Southeastern Professor of Organic Chemistry Jean Fotie was awarded a $265,000 grant from the National Science Foundation. The purpose of the grant is to develop greener and sustainable catalytic methods for the reductive functionalization of carbon dioxide (CO2).

“Reducing the emission of carbon dioxide, one of the most significant long-lived greenhouse gases, into the atmosphere is one of the major challenges of our time,” said Fotie, a resident of Ponchatoula.

Despite remarkable advances toward the capture and storage of CO2, Fotie believes that a large-scale transformation of the abundant and non-toxic feedstock into valued-added chemicals could provide an important incentive for CO2 recycling.

“More than the obvious environmental remediation, this approach will be like turning CO2 into cash, and there is no better incentive than that for the chemical industry,” Fotie explained. “Of course, this requires the development of practical and sustainable catalytic systems that can enable a streamline fixation and conversion of CO2 into useful chemicals, preferably via continuous flow industrial processes.”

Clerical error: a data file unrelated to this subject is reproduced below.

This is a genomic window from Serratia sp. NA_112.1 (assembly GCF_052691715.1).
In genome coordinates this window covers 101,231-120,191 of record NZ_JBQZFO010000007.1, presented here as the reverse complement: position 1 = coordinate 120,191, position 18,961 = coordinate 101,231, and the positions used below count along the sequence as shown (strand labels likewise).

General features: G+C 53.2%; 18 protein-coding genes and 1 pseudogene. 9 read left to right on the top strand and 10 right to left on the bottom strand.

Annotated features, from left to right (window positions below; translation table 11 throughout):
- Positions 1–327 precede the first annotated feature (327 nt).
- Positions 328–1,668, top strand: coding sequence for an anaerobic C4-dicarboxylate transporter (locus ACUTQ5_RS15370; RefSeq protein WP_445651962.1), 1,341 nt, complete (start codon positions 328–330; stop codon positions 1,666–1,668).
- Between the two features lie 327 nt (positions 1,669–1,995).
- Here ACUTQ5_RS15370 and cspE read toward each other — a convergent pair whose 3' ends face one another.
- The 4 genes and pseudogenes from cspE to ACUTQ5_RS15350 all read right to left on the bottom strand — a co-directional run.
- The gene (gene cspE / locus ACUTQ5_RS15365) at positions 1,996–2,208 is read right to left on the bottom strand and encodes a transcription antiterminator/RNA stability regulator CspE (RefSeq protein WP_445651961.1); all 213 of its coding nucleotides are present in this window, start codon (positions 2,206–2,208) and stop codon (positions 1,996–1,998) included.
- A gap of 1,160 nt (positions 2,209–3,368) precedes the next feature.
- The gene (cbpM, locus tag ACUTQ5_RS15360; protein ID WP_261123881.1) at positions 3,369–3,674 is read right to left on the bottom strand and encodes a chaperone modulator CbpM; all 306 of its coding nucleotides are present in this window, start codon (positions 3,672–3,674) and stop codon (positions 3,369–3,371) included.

“Dr. Fotie has been one of our most productive researchers for years, so it is no surprise that he has received this prestigious award,” said Dean of the College of Science and Technology Dan McCarthy. “It is not just the quality of the work that distinguishes his research, but it is the fact that he includes so many of our students in his research. This grant will not only help the scientific community, but will also lead to an outstanding educational experience for our students.”

“The project objective is to develop a better understanding of how a number of active precious metals on one hand, and less active but earth-abundant metals on the other hand, respectively nano-dispersed in a range of sol-gel-derived organically modified silicates, would behave toward the reductive functionalization of CO2,” said Fotie.

More importantly, Fotie said, these activities will provide a unique opportunity to create a research environment that combines three very different groups of students at different stages of their education, namely the high school students enrolled in Southeastern’s Math-Science Upward-Bound program, Southeastern undergraduate students, and Southeastern integrated science and technology master’s students.

“This distinctive learning environment is designed to enable the younger generation to mirror their future through the lenses of their observations and interactions with the advanced generation,” Fotie explained. “Hopefully, this amazing group of researchers will be able to develop a new catalytic system that can enable the conversion of CO2 into important chemicals, a method that could eventually find application in continuous flow industrial processes.”

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